Portrait of a lady by Caspar Netscher, c. 1680, three-quarter length, seated on a garden terrace, wearing a russet coloured gown adorned with pearls and jewels, with classical statues in the garden beyond. Oil on canvas in a burnished giltwood period frame.
Caspar Netscher (Heidelberg 1639-1684 The Hague) was a Dutch painter of German origin. His father was the German sculptor Johann Netscher and his mother the daughter of Vetter, Mayor of Heidelberg. At an early age Caspar went to Arnhem where he was apprenticed to Hendrik Coster, a still-life and portrait painter and in around 1654 he moved to Deventer where he completed his training in the workshop of Gerard ter Borch. In 1659 he married Margaretha Godjin and settled in The Hague, where he joined the Painters' Society Pictura in October 1662. In his early career he painted mostly genre scenes but after 1667 portraits became his main interest. He followed the elegant, aristocratic court style of The Hague followers of Anthony Van Dyck, Adriaen Hanneman, Jan Mijtens and Jan de Baen but rather than work on a life-size scale popular with these painters, he chose to paint his portraits in the same smaller format as his genre paintings. In his backgrounds he often added elements such as parks, fountains and sculptures, not just for decorative purposes but sometimes containing some symbolic reference to the sitter. From the 1670's until his death, Netscher was the most sought-after portrait painter in The Hague. His sons Theodorus and Constantijn were also artists and worked with him in his studio.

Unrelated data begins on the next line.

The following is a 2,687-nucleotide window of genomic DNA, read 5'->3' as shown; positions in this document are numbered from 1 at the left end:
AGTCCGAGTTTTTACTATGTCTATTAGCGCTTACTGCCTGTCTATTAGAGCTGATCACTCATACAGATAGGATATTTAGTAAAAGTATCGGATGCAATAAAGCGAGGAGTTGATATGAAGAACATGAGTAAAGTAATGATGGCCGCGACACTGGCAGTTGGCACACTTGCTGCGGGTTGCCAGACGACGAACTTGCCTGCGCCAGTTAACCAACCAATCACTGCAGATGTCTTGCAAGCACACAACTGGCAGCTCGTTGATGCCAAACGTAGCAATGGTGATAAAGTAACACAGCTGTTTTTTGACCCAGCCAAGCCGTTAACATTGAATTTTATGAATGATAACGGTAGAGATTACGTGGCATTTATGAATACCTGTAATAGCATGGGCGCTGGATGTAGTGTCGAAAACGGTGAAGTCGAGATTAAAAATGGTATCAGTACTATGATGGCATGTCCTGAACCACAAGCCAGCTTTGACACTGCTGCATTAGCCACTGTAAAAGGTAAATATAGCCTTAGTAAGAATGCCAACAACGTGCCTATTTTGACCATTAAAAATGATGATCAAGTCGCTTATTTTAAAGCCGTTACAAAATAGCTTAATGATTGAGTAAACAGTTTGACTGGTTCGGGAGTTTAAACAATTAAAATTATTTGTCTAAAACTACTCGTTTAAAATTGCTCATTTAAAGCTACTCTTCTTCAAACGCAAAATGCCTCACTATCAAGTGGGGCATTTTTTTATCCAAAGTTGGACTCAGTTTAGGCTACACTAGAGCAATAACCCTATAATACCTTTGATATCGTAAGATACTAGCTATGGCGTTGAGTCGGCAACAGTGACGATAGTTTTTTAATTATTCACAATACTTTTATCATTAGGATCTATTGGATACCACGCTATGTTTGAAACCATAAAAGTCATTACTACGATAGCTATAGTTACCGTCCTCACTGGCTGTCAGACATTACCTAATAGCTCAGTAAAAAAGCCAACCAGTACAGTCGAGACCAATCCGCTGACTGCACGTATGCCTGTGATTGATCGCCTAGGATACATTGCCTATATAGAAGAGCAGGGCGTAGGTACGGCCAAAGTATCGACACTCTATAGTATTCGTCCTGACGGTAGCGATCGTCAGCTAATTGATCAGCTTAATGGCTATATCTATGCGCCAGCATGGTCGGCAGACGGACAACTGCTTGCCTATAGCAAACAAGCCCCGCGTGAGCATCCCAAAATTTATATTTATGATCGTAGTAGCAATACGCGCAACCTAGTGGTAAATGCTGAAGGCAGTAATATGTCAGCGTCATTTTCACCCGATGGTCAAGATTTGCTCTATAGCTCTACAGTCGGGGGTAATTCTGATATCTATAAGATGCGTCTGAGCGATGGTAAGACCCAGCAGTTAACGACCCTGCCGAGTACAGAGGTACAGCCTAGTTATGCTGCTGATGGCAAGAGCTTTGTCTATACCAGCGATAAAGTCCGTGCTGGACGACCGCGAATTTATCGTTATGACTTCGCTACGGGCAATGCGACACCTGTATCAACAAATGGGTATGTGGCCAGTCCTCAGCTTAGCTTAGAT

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British and European paintings and sculpture from the 16th To 19th century